Extract from Address to Young Men on reading the Profane Authors.

[After citing the examples of Moses and Daniel, it continues:] "It is sufficiently proved that this pagan learning is not without use to the soul. Consequently, we now say in what manner it is needful for you to share in it. First, to commence with the works of the poets, as they offer discourses of every kind, the mind is not to fix upon all things in their order. When they show you a good man, whether they recount his actions or his words, it is necessary to love him, to take him for a model, and to make all effort to resemble him. Do they offer the example of a bad man? It is necessary to shun the imitating of such, shutting your ears, as they say that Ulysses did, so as not to hear the songs of the sirens. For the habit of hearing words contrary to virtue leads to the practice of vice. It is necessary, then, to watch incessantly in guarding our souls, lest that, charmed by the attraction of the words, we receive in our ignorance some bad impressions, and with the honey introduce into our bosoms poisonous fluids. Thus, we do not approve the poets when they put into the mouths of their characters revilings and sarcasm, when they depict love or drunkenness, or when they make happiness to consist in a table well served and effeminate songs. Still less should we listen to them discoursing of their gods....I am able to say as much of the historians. As to the orators, we should keep ourselves from imitating their art of lying: for falsehood can never become us, neither in the tribunal nor in anything — us, who have chosen the true and right way of life. But we should collect carefully the recitals of these authors when we see there the praise of virtue or the condemnation of vice. We rejoice only in the perfume and the colors of flowers, while the bees know how to find in them honey: so those who are not content to seek for the agreeable and the seducing in the works of the pagans, are able even to find in them treasures for the soul."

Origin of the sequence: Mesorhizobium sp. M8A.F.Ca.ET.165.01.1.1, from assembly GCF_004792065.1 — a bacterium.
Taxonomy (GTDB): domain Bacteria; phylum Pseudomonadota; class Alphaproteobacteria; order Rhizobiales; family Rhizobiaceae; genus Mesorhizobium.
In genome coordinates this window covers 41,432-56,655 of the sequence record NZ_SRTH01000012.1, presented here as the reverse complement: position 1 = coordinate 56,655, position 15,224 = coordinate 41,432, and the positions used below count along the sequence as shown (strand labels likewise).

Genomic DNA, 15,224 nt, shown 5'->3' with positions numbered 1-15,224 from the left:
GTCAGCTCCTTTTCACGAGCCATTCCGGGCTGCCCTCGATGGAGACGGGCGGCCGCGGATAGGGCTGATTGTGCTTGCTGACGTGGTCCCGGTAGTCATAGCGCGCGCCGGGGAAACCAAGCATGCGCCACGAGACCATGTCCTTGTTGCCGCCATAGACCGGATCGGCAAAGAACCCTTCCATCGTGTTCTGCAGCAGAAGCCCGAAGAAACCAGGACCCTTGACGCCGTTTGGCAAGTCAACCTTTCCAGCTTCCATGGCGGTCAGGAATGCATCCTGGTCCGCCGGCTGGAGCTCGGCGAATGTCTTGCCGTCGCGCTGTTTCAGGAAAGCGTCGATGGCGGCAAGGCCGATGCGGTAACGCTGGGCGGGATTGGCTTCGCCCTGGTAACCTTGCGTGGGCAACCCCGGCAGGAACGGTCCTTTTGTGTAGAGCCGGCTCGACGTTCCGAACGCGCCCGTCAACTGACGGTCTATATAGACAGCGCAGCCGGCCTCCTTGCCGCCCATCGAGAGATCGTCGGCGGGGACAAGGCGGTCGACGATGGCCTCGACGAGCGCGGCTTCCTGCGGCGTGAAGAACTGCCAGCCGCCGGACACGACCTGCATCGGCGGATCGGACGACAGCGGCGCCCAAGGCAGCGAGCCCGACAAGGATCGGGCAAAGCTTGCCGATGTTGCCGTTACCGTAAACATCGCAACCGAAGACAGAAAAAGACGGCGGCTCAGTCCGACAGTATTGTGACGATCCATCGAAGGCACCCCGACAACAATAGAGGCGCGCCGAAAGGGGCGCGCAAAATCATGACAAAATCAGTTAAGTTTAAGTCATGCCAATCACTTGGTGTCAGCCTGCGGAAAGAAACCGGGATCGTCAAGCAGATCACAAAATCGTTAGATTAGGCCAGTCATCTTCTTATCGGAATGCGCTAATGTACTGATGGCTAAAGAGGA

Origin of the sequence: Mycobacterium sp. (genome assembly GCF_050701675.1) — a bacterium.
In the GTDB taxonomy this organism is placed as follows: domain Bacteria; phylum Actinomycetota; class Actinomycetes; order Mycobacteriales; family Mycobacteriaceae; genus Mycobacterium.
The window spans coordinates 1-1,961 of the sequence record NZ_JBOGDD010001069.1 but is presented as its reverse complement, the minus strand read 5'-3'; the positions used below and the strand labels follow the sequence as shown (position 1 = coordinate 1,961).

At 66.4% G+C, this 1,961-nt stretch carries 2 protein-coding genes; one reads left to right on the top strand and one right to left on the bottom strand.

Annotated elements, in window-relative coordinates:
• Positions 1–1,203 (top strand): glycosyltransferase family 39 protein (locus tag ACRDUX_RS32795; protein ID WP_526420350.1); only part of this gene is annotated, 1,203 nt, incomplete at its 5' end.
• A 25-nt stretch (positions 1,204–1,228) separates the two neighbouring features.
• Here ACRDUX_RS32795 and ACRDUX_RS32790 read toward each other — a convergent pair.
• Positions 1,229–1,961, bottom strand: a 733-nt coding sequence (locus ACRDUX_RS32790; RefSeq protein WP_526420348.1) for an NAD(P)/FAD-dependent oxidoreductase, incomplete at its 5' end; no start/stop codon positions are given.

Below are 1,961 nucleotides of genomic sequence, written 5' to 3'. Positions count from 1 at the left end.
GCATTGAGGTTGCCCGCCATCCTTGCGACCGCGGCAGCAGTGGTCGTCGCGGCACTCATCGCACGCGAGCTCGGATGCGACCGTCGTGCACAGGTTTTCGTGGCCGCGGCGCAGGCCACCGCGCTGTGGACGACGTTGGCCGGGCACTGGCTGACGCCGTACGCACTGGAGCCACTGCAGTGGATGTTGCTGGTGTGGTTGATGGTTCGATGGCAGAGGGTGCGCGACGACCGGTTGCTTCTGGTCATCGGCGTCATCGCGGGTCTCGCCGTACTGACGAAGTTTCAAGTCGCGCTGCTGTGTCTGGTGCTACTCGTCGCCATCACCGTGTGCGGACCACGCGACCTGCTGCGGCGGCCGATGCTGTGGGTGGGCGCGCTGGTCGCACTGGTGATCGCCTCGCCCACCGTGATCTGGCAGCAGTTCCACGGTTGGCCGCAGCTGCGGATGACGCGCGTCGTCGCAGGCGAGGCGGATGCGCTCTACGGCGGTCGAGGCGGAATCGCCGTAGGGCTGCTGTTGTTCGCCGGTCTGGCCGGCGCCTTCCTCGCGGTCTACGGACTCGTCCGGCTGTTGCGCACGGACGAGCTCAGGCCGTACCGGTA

Against Eunomius.